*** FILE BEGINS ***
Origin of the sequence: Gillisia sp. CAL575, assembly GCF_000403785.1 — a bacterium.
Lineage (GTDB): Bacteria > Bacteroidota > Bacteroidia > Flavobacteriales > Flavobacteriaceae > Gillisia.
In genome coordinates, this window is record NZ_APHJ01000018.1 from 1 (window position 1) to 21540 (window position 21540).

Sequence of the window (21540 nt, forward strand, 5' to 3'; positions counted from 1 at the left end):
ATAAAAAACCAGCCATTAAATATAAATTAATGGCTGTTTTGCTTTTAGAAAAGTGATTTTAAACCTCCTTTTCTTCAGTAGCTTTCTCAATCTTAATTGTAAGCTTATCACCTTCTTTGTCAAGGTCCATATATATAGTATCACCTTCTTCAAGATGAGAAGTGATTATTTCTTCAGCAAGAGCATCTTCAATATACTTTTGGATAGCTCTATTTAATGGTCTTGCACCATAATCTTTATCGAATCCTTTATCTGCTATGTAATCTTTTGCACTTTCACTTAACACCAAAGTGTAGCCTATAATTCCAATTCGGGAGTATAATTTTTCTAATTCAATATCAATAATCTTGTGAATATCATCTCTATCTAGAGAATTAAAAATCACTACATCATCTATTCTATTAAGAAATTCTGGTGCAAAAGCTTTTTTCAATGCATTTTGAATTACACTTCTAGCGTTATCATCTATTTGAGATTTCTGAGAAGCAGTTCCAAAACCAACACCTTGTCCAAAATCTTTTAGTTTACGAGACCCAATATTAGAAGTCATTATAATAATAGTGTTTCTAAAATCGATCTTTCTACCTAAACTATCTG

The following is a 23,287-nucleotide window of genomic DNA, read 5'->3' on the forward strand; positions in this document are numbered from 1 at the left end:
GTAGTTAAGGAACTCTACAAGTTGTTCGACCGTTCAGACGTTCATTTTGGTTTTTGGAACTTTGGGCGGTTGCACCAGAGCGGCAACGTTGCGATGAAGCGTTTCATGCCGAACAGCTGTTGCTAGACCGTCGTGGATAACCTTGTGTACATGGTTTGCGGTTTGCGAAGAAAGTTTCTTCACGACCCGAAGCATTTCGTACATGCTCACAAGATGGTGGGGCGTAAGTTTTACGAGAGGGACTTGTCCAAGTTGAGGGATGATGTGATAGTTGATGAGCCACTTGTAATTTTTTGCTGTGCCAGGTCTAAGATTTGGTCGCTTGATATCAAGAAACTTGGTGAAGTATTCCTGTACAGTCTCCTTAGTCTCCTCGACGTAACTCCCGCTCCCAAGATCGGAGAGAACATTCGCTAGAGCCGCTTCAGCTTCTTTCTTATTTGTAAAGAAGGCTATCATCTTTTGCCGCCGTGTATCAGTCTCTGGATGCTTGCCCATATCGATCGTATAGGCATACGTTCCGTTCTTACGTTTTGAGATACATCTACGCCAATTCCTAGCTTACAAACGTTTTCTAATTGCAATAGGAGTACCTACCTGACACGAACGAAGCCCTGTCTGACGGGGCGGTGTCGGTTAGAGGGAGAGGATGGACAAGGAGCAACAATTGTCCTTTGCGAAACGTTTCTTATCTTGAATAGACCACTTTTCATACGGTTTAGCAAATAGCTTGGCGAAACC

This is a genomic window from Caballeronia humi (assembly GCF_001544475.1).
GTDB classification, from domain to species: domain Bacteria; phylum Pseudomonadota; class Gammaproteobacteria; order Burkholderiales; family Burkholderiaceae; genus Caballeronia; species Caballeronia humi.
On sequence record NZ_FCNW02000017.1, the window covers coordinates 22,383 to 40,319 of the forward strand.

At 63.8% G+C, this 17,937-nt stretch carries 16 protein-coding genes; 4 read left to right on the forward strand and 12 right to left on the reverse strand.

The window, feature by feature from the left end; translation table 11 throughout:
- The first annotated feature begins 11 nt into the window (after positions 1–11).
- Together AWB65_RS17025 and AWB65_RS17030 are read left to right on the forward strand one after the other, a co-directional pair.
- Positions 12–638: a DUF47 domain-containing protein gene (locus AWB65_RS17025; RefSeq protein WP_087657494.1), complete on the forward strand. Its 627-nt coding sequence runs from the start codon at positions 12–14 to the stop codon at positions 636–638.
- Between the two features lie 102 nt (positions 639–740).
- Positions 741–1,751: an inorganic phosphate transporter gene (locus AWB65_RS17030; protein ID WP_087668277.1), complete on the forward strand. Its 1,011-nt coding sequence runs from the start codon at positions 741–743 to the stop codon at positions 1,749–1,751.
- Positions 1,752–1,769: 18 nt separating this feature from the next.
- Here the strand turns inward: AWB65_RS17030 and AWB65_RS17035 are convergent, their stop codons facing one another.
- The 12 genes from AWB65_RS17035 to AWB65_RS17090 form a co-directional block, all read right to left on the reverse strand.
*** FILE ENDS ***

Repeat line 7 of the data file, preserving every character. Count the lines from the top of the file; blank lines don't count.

GTAGTTAAGGAACTCTACAAGTTGTTCGACCGTTCAGACGTTCATTTTGGTTTTTGGAACTTTGGGCGGTTGCACCAGAGCGGCAACGTTGCGATGAAGCGTTTCATGCCGAACAGCTGTTGCTAGACCGTCGTGGATAACCTTGTGTACATGGTTTGCGGTTTGCGAAGAAAGTTTCTTCACGACCCGAAGCATTTCGTACATGCTCACAAGATGGTGGGGCGTAAGTTTTACGAGAGGGACTTGTCCAAGTTGAGGGATGATGTGATAGTTGATGAGCCACTTGTAATTTTTTGCTGTGCCAGGTCTAAGATTTGGTCGCTTGATATCAAGAAACTTGGTGAAGTATTCCTGTACAGTCTCCTTAGTCTCCTCGACGTAACTCCCGCTCCCAAGATCGGAGAGAACATTCGCTAGAGCCGCTTCAGCTTCTTTCTTATTTGTAAAGAAGGCTATCATCTTTTGCCGCCGTGTATCAGTCTCTGGATGCTTGCCCATATCGATCGTATAGGCATACGTTCCGTTCTTACGTTTTGAGATACATCTACGCCAATTCCTAGCTTACAAACGTTTTCTAATTGCAATAGGAGTACCTACCTGACACGAACGAAGCCCTGTCTGACGGGGCGGTGTCGGTTAGAGGGAGAGGATGGACAAGGAGCAACAATTGTCCTTTGCGAAACGTTTCTTATCTTGAATAGACCACTTTTCATACGGTTTAGCAAATAGCTTGGCGAAACC